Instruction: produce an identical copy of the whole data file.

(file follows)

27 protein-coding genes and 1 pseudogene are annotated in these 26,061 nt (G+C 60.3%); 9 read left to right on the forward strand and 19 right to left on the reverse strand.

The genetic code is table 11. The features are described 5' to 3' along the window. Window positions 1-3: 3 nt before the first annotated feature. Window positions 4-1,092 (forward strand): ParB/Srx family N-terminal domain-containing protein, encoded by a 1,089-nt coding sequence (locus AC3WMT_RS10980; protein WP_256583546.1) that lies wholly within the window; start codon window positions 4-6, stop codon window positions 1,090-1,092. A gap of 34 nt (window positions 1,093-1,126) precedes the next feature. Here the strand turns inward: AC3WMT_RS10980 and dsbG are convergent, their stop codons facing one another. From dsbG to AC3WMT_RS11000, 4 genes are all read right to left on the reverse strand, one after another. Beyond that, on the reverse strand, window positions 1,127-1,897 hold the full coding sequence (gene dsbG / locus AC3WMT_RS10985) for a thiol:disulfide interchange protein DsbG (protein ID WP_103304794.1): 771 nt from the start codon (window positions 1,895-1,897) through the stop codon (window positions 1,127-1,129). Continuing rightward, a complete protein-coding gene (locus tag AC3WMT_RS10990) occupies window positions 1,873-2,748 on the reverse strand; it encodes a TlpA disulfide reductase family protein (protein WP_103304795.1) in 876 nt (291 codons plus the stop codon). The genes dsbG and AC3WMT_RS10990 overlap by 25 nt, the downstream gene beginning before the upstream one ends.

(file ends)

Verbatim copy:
27 protein-coding genes and 1 pseudogene are annotated in these 26,061 nt (G+C 60.3%); 9 read left to right on the forward strand and 19 right to left on the reverse strand.

The genetic code is table 11. The features are described 5' to 3' along the window. Window positions 1-3: 3 nt before the first annotated feature. Window positions 4-1,092 (forward strand): ParB/Srx family N-terminal domain-containing protein, encoded by a 1,089-nt coding sequence (locus AC3WMT_RS10980; protein WP_256583546.1) that lies wholly within the window; start codon window positions 4-6, stop codon window positions 1,090-1,092. A gap of 34 nt (window positions 1,093-1,126) precedes the next feature. Here the strand turns inward: AC3WMT_RS10980 and dsbG are convergent, their stop codons facing one another. From dsbG to AC3WMT_RS11000, 4 genes are all read right to left on the reverse strand, one after another. Beyond that, on the reverse strand, window positions 1,127-1,897 hold the full coding sequence (gene dsbG / locus AC3WMT_RS10985) for a thiol:disulfide interchange protein DsbG (protein ID WP_103304794.1): 771 nt from the start codon (window positions 1,895-1,897) through the stop codon (window positions 1,127-1,129). Continuing rightward, a complete protein-coding gene (locus tag AC3WMT_RS10990) occupies window positions 1,873-2,748 on the reverse strand; it encodes a TlpA disulfide reductase family protein (protein WP_103304795.1) in 876 nt (291 codons plus the stop codon). The genes dsbG and AC3WMT_RS10990 overlap by 25 nt, the downstream gene beginning before the upstream one ends.